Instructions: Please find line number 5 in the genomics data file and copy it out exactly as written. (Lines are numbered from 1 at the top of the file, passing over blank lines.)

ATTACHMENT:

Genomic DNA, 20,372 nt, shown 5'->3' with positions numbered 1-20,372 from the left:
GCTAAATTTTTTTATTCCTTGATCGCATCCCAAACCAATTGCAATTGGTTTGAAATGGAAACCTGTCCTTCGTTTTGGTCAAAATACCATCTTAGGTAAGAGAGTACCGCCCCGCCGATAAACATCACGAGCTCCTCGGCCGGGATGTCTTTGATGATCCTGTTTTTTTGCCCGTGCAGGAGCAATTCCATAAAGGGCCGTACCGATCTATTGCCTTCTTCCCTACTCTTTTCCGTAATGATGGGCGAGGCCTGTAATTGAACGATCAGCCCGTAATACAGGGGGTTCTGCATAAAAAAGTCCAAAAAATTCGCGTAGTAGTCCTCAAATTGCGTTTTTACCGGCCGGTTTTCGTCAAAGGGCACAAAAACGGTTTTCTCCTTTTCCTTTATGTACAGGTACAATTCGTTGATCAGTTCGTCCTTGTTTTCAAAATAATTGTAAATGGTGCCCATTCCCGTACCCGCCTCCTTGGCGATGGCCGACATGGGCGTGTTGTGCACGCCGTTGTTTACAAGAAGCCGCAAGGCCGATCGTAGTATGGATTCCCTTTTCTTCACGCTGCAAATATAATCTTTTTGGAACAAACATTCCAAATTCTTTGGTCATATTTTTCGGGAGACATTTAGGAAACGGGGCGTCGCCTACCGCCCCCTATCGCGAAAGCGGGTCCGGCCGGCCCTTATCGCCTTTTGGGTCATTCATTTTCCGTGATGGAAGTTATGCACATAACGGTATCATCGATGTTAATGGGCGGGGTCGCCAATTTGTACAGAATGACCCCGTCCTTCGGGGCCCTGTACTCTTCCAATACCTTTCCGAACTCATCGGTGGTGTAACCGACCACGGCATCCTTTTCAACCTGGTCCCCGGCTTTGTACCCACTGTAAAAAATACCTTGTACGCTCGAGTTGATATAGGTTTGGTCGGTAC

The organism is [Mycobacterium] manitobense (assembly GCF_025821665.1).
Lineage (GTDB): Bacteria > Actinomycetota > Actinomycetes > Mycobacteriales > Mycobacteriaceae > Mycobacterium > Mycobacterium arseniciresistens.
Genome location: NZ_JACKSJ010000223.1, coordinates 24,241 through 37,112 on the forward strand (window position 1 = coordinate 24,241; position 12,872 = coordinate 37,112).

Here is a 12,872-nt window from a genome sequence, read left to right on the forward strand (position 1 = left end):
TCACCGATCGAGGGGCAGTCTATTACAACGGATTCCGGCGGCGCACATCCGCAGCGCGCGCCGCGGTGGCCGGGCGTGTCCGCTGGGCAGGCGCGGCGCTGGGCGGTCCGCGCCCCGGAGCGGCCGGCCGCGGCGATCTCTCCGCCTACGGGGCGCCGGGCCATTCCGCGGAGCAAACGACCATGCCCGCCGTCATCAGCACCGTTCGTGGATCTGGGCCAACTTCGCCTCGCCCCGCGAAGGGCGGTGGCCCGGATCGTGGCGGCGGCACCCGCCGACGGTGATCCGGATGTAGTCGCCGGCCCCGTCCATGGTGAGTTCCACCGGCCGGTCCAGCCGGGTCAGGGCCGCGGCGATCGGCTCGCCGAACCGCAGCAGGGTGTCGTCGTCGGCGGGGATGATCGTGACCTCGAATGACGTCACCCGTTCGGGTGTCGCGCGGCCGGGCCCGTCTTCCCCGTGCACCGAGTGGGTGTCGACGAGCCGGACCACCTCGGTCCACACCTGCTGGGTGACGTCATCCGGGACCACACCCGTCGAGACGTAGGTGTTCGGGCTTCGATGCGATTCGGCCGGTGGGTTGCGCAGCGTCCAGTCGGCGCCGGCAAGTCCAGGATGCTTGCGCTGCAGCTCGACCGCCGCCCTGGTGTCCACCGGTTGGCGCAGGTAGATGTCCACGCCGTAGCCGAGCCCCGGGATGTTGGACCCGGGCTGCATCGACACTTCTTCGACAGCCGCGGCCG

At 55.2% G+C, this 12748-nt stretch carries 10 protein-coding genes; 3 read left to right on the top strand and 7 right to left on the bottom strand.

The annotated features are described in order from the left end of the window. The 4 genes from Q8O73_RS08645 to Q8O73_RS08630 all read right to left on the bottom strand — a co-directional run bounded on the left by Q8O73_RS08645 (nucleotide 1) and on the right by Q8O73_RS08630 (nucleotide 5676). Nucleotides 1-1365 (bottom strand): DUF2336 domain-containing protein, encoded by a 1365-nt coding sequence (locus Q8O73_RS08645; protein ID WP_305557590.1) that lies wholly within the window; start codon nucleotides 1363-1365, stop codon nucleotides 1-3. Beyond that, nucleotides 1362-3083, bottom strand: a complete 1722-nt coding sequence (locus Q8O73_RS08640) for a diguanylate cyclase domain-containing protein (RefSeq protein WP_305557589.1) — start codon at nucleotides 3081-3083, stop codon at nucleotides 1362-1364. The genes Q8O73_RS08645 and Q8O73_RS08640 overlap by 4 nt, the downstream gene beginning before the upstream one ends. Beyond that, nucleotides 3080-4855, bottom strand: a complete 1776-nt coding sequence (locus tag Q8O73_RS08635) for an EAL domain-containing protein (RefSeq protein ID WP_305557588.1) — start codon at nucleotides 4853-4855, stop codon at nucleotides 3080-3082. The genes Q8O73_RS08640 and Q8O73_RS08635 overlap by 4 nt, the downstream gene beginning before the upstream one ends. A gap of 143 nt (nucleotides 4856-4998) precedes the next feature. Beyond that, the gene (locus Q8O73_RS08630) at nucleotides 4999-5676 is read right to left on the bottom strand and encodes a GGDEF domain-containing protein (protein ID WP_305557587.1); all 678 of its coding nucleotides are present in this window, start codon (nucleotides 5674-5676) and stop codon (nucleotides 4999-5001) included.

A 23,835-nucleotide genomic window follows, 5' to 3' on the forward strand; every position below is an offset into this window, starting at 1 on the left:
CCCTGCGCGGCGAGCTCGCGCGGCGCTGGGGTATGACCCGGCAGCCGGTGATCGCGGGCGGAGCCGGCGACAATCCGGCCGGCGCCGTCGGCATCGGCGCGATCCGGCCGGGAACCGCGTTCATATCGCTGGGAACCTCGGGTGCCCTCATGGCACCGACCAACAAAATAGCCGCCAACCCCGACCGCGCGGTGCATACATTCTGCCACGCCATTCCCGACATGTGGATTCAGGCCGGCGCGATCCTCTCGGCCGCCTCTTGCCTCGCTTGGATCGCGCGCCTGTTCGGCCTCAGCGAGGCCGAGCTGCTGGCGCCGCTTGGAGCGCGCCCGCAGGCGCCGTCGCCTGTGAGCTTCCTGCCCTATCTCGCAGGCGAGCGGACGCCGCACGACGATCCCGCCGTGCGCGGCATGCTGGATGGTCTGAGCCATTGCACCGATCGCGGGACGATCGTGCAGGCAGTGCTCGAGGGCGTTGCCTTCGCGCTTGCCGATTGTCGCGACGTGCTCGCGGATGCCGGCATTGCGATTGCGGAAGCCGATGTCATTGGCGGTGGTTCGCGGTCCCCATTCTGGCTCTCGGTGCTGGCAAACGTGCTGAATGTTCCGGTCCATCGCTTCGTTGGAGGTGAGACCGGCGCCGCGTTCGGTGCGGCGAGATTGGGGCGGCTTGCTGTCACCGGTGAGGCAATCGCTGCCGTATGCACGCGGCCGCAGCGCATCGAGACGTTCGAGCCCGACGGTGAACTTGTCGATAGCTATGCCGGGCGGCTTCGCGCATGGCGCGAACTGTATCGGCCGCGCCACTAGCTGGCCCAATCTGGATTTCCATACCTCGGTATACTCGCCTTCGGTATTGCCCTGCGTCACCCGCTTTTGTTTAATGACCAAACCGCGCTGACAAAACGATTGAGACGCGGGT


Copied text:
Genome location: NZ_JACKSJ010000223.1, coordinates 24,241 through 37,112 on the forward strand (window position 1 = coordinate 24,241; position 12,872 = coordinate 37,112).